For the last year we've been living with a Frigidaire Ultraquiet 111 dishwasher, that came with the house and was no doubt the standard fit ten years ago when the house was built. It's never been impressive, occasionally leaving gritty deposits on glasses and plates, and it's hard to recognise when rinseaid needs to be topped up as there's no visible indicator. A small orange LED is always on no matter what the machine is doing. It may be that the fitted appliances in the house are starting to wear out (our neighbour's microwave gave out recently), or it may be that this was never a very good model. I read some online reviews and have never seen so many damning comments on an appliance before.
Thus we went to Sears to check out their dishwasher options. Beth, as usual, had done some prior online research, so it didn't take long to select a Kenmore Elite that suited our needs and pocket. Sears have regular sales, and we time our purchases to match. We bumped into our neighbours there, choosing a replacement microwave, which I helped fit last week. With the current sale prices , and a points reward from last year's purchases (chest freezer, mini-fridge, washer and dryer) it came to around $685 including installation and removal of the old dishwasher.
Today is the great installation day, and having been woken soon after six am by a playful young cat, I decided to uninstall the Frigidaire myself and get things ready. Two screws held the the dishwasher to the underside of the counter, and once those were removed it was easy to slide the old unit most of the way out of its niche. There are three connections for a dishwasher; electric, hot water, and waste water. The first was hard-wired which surprised me as in the UK I'd expected a plug and socket, but maybe the power required is too much for the regular ring main. It was easy to locate the specific trip fuse for the dishwasher (our fuses are tucked in a garage wall), and at last the light on the front went out. Then I needed to remove a baseplate from the front of the washer to access the mains wire, but once I could see what to do it was quickly disconnected.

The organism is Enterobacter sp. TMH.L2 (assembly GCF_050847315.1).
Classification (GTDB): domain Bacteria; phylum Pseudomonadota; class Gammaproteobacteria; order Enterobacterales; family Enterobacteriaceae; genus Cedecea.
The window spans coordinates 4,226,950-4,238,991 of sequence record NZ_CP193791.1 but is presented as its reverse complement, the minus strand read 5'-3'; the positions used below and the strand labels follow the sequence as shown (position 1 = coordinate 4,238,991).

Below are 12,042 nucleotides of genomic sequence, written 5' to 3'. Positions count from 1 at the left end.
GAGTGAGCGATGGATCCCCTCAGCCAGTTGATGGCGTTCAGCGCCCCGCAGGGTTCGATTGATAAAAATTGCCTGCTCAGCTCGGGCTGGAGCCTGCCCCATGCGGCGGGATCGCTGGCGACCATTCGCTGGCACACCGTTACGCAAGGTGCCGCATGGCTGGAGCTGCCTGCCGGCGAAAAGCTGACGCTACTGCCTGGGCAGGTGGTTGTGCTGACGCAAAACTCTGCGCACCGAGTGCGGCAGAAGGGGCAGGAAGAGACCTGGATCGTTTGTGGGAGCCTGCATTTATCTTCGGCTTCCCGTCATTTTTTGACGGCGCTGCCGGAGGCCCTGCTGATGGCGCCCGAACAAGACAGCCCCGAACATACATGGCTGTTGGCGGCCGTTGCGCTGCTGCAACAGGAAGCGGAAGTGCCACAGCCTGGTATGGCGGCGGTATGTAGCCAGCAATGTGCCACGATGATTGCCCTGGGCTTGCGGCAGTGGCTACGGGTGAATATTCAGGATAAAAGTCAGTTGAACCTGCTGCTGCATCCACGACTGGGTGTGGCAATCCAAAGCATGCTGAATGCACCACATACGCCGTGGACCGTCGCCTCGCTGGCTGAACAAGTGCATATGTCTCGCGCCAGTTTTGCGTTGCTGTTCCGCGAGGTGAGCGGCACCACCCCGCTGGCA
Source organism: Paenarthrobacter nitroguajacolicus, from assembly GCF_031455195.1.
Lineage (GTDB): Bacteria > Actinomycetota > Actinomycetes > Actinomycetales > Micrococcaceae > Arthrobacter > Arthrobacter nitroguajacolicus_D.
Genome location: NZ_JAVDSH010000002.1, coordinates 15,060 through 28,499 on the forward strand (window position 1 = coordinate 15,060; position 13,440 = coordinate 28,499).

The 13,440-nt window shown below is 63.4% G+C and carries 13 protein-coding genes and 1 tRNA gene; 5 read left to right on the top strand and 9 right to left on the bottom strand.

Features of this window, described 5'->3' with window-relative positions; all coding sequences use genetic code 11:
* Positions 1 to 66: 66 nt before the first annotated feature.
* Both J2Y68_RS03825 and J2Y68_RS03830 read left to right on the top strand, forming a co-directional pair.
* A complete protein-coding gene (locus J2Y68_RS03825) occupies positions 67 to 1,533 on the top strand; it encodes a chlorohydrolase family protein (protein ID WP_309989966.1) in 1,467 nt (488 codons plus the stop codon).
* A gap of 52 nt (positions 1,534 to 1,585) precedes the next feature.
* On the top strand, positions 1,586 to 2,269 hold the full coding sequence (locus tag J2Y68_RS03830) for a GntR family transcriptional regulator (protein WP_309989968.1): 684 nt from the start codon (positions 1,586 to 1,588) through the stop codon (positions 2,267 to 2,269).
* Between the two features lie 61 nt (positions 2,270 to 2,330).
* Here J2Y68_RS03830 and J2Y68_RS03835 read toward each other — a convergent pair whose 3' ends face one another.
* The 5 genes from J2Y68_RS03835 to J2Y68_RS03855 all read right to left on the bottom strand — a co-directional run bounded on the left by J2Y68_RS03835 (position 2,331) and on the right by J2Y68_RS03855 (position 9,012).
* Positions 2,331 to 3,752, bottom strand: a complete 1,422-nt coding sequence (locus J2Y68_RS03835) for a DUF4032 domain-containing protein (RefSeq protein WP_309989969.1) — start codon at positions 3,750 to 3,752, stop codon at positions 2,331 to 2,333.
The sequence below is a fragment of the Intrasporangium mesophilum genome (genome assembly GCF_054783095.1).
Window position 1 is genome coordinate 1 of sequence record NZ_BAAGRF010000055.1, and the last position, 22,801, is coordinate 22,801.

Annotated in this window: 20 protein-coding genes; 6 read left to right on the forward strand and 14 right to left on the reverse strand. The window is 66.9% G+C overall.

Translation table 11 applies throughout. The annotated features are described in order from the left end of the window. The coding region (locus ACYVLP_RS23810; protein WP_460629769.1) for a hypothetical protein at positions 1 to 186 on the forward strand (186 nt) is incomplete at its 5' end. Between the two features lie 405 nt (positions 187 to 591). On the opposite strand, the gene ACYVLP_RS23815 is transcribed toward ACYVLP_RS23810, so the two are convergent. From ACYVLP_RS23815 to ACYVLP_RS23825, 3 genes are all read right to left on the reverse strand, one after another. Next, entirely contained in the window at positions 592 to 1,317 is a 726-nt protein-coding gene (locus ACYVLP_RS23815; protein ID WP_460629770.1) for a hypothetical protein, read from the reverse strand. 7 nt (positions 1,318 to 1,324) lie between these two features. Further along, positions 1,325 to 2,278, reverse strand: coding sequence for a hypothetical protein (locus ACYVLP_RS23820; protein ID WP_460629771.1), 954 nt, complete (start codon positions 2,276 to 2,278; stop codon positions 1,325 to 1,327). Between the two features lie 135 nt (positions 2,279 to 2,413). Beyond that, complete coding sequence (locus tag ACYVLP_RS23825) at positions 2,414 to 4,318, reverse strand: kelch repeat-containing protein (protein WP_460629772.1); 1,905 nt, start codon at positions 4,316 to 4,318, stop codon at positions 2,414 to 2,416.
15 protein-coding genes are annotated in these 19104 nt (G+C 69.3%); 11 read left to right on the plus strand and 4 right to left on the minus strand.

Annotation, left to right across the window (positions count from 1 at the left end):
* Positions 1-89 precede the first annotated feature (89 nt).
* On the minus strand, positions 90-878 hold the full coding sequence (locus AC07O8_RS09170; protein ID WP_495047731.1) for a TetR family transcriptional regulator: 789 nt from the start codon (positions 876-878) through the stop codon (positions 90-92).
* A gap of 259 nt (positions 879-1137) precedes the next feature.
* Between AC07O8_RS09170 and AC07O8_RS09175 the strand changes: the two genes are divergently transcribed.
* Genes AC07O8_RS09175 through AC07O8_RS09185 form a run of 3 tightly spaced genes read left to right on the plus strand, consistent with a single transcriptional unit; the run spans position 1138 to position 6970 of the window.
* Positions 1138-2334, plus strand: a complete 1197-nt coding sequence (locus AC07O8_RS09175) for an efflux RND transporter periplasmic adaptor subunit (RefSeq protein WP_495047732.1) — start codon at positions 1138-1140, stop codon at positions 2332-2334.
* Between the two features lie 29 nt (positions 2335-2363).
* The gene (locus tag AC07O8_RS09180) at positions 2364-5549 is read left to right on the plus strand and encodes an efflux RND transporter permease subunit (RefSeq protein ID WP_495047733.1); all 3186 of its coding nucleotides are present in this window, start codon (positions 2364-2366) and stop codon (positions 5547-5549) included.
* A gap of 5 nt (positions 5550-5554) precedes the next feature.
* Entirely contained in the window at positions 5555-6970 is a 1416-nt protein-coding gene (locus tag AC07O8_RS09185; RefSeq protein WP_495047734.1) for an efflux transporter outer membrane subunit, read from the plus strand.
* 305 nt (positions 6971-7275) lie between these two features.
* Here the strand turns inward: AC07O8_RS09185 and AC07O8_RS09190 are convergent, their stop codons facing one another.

The hoses for hot water and waste water were simpler, being connected under the sink. Hot water comes in via a steel wrapped hose which has a shut off valve and required a 5/8" wrench (spanner) to undo. The waste water goes out through a translucent white hose connected with jubilee clips (not sure what the US term is) each end. I removed both hoses and stored them in the sink for possible re-use.
At this point Beth came down ready for work and helped me carry the unit into the garage. I wanted to check whether we'd need to remove any doors in the utility room, but at a standard 24" width and depth there was plenty of room. A dishwasher is mostly an empty box, much lighter than a fridge or stove of the same dimensions would be, so we got it out without too much fuss, though there are no handholds at the back of the unit and Beth had a little trouble gripping it. A bit of water also spilled out on the kitchen floor as we moved it, but with some paper towels we were able to prevent it running into the dining room carpet.
An hour or so later the installer arrived with the new machine. He was very pleased to see the outstallation already done, and had the new machine in and connected up within an hour.
Our new dishwasher is a Kenmore Elite, with a better washing action, better water and energy efficiency, and no stupid light except when it's running. The old unit had a dial to activate but this one has buttons, one button to select standard cycle, and toggle buttons for the various options.
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